Changes Employers Need to Know Regarding Texas Sexual Harassment Law

Starting on September 1, 2021, Texas’ sexual harassment law will have some fairly significant changes.  This past summer, both the Texas state house and senate passed amendments to Section 21 of the Texas Labor Code. The most significant change is that the law will now apply to companies with one employee or more (previously the law only applied to employers with 15 or more employees). The new law now covers every employer in Texas.  The definition of employer is also expanding to include individuals who act “directly in the interests of an employer in relation to an employee.”  This means that supervisors and owners of companies can face individual liability for sexual harassment claims.

In addition, the legislature expanded what constitutes an unlawful employment practice.  Employers will now face liability if an employee is sexually harassed “and the employer or employer’s agents or supervisors: (1) know or should have known that conduct constituting sexual harassment was occurring; and (2) fail to take immediate and appropriate corrective action.”  This new standard mirrors federal sexual harassment laws in that it requires employers to take quick action to stop sexual harassment in the workplace.  The updated standard is silent as to what constitutes “immediate and appropriate,” so we will need to wait for guidance from the courts.  Employers should be mindful of this standard, though, in how promptly they investigate a sexual harassment complaint.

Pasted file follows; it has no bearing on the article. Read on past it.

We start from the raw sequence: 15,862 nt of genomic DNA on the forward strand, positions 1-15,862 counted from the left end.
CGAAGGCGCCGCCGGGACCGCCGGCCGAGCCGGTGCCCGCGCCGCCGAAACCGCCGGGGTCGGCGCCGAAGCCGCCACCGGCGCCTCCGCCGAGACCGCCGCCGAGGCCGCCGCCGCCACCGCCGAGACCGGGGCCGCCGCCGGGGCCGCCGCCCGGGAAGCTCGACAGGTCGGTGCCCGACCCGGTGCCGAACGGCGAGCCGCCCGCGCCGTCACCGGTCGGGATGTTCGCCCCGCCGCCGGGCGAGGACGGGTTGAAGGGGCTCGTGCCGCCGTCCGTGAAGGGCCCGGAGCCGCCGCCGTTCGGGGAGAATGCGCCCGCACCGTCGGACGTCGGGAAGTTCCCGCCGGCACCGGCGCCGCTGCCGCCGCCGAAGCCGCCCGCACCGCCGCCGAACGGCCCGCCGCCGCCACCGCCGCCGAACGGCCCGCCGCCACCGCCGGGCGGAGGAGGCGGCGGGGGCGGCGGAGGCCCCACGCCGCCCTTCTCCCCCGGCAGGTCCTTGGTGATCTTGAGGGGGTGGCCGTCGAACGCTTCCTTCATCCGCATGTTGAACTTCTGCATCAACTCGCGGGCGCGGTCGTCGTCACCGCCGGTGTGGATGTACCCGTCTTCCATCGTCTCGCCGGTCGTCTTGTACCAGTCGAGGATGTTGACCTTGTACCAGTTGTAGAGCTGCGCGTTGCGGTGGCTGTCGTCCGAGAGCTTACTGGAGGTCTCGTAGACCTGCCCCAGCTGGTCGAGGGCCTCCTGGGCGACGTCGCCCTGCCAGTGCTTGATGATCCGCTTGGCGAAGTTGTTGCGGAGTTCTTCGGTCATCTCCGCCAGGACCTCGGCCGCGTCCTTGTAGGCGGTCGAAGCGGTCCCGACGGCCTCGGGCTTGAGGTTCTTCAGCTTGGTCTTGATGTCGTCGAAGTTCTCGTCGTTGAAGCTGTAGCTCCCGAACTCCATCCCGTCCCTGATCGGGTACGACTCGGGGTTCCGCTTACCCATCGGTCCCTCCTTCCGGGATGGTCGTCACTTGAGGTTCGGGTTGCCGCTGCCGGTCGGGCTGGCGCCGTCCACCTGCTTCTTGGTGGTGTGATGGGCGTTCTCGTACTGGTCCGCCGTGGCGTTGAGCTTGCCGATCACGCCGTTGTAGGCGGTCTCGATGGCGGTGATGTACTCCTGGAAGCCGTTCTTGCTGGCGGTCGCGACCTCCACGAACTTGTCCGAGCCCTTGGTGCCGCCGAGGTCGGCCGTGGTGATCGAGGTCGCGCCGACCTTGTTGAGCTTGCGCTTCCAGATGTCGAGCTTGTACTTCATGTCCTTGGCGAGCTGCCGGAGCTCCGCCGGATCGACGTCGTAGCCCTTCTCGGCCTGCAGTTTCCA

Lastly, the legislators have expanded the statute of limitations for an employee to file a Charge of Sexual Harassment Discrimination under Section 21 of the Texas Labor Code.  Previously, an employee had to file a sexual harassment complaint within 180 days from the adverse action.  The amended law expands the statute of limitations to 300 days, which is the same as the federal sexual harassment law.

These amendments are only limited to claims of sexual harassment, so other claims of discrimination under Section 21 of the Texas Labor Code are still limited to employers with at least 15 employees and have a 180-day statute of limitations.  No doubt, though, these amendments to the sexual harassment law will increase the amount of claims we see filed against employers.  For smaller companies, you should consider implementing sexual harassment training so that your management-level employees understand how to identify conduct that constitutes sexual harassment and how to take immediate and appropriate corrective action.

 

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